Recently I wrote about the growing presence of zebrafish related studies at big international conferences, like the Society for Neuroscience annual meeting. This general infiltration of zebrafish in behavioral and biological sciences as a whole has been significant enough that the demand for specialized zebrafish meetings continues to grow. Specialized meetings have been established for years and new ones continue to surface; from the 10th zebrafish genetics and development conference, to the 13th Australia and New Zealand zebrafish meeting, the 2nd European Zebrafish PI Meeting, and now the second Latin American Zebrafish Network (LAZEN) course.
It was at the Society for Neuroscience last November that I was invited to speak at the second annual LAZEN meeting held last December in Porto Alegre, Brazil. This opportunity not only offered a chance for me to speak on zebrafish, behavioral paradigms, and my own research but also gave me a new view and appreciation for the potential of this model.
Zebrafish earning their stripes in research
Zebrafish use in research has been growing steadily on the world-stage, but in South America in particular this growth is unprecedented. LAZEN beautifully illustrated this, with nearly 100 participants from all over the continent where most attendants were researchers with beginner or intermediate experience. To help investigators expand on their expertise with this organism, mornings were filled with practical hands-on lab sessions and afternoons were populated with traditional talks. I had the pleasure of both giving a talk and leading a morning session on behavioral paradigms. Particularly during the morning sessions participants tended to be beginners armed with questions and enthusiasm, and topics ranged from husbandry and breeding to behavior and molecular assays like DNA injections, inflammation assays, transgenesis, and in situ hybridization.
After my talk some of the discussions that came up centered around practical concerns, for example how to test how much alcohol enters the bloodstream in an alcohol paradigm. A discussion about potential factors that can affect zebrafish (and experiments) came up as well, after I brought up the situations I have faced in the past. For example, issues relating to differing PH and salinity conditions, water temperature, and even air pressure: One researcher from Ecuador voiced concerns of high mortality among zebrafish and the possibility that this might have something to do with the altitude and air pressure. What made the discussions interesting was the focus on local concerns and challenges unique to research in South America. This even went beyond the practical laboratory concerns, to import policies that affect zebrafish entering South America.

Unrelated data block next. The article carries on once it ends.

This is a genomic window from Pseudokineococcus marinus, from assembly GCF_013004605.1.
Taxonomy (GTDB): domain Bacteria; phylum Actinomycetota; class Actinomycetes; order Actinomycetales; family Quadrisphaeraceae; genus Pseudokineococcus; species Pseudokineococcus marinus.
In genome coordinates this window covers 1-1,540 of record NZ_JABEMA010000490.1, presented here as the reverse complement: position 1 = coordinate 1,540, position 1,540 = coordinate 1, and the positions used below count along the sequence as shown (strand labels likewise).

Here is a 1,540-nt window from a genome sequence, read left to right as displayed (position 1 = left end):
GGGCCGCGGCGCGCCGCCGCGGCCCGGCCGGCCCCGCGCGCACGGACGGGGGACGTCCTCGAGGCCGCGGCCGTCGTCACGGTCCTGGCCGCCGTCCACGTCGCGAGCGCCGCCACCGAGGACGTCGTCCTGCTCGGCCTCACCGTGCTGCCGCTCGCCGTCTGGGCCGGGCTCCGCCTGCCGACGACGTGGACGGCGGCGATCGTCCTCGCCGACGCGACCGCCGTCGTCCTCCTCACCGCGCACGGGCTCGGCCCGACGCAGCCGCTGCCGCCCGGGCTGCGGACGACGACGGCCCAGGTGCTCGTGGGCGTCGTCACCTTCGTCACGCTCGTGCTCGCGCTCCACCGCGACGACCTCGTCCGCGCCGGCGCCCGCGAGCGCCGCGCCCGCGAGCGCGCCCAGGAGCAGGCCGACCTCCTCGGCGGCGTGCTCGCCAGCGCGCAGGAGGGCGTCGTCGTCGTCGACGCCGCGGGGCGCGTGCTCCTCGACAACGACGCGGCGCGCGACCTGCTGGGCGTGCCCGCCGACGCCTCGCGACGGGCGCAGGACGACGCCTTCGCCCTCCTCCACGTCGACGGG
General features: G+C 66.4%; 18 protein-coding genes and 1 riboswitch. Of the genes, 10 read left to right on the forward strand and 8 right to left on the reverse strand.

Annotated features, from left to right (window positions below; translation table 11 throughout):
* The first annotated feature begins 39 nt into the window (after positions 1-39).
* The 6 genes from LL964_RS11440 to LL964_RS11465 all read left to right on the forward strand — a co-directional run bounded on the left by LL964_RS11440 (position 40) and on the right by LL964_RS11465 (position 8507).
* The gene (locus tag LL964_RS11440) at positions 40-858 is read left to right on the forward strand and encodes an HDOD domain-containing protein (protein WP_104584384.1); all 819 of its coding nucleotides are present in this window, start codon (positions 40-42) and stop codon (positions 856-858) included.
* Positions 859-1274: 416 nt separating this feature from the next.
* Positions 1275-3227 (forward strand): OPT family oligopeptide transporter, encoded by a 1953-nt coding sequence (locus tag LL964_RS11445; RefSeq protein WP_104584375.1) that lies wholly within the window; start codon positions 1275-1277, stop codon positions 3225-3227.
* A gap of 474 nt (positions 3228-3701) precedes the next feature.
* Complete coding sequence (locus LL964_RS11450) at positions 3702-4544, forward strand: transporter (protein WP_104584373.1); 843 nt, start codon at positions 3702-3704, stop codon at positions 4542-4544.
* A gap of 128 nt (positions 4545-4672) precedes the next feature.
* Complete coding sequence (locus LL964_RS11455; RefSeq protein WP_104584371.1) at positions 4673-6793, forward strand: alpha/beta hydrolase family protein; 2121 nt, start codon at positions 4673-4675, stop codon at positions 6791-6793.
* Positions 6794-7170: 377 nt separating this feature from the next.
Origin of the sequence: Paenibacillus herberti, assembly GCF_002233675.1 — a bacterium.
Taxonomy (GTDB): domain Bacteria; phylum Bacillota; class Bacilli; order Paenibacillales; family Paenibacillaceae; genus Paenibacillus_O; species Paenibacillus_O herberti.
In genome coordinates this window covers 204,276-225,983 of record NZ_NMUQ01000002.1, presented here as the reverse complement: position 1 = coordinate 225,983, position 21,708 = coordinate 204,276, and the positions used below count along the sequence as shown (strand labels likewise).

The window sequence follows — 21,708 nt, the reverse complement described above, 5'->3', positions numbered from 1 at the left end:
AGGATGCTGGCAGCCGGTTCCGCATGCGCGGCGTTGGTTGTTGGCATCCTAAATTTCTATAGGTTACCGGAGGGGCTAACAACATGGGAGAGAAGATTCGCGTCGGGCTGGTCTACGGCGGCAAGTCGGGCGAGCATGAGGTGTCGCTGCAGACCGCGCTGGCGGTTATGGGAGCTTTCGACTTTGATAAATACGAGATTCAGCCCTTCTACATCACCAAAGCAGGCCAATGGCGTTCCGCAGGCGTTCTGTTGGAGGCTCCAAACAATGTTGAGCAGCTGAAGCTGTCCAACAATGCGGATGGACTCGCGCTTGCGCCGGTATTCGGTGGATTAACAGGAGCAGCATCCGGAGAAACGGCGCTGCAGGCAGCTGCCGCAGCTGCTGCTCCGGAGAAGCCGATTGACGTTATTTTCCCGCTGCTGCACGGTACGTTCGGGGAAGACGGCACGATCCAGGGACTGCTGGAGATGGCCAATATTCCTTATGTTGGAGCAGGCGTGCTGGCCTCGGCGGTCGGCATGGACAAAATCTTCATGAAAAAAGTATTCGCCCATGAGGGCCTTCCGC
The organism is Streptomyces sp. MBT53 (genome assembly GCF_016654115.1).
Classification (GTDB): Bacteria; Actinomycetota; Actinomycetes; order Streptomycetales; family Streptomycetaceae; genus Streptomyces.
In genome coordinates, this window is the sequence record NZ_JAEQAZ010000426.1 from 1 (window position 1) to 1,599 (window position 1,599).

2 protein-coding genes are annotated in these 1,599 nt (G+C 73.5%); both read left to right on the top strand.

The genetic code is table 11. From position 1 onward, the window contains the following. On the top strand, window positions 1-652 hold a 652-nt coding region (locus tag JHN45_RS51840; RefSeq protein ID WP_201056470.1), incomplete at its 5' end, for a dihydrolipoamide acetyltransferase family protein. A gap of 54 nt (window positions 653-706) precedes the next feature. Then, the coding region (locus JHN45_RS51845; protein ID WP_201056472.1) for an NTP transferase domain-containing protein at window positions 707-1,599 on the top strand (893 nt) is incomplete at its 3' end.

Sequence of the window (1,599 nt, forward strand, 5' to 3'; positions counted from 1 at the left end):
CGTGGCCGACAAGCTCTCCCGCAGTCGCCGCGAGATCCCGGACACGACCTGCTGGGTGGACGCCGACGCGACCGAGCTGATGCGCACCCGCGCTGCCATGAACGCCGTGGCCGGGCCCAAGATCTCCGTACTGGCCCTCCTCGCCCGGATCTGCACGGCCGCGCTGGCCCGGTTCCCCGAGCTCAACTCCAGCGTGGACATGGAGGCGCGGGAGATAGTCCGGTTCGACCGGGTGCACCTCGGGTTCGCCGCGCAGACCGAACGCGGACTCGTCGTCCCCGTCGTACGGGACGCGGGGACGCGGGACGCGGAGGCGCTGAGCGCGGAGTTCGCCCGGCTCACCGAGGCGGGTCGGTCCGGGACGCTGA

Interestingly, it is shocking to see the promise zebrafish hold in behavioral research, in particular in South America: thanks to the economy of the model (maintenance costs, low start-up costs) average laboratories are able to produce world-class research. Without too large an investment small research groups are able to compete with large laboratories in quantity and quality of publications. This is of course somewhat generalized, but realistically new research groups are able to produce high quality behavioral research with a very minimal investment.
Publications and growing recognition can lead to increased funding, which in turn allows these same groups to continue expanding their resources and work on increasingly high caliber projects. The meeting illustrated how work that would require a prohibitive investment using a rat-model can be done at a fraction of the cost in zebrafish. This places previously quite unknown research groups on the world stage. The result has been an increasing number of publications coming from the southern hemisphere, and it will be interesting to keep an eye on this growing body of dedicated researchers.
In short, LAZEN created a scientific program to appeal to both beginners and advanced zebrafish researchers. The organization and quality of the course far exceeded the modest cost of and makes it a ‘must-attend’ for researchers beyond just South America.
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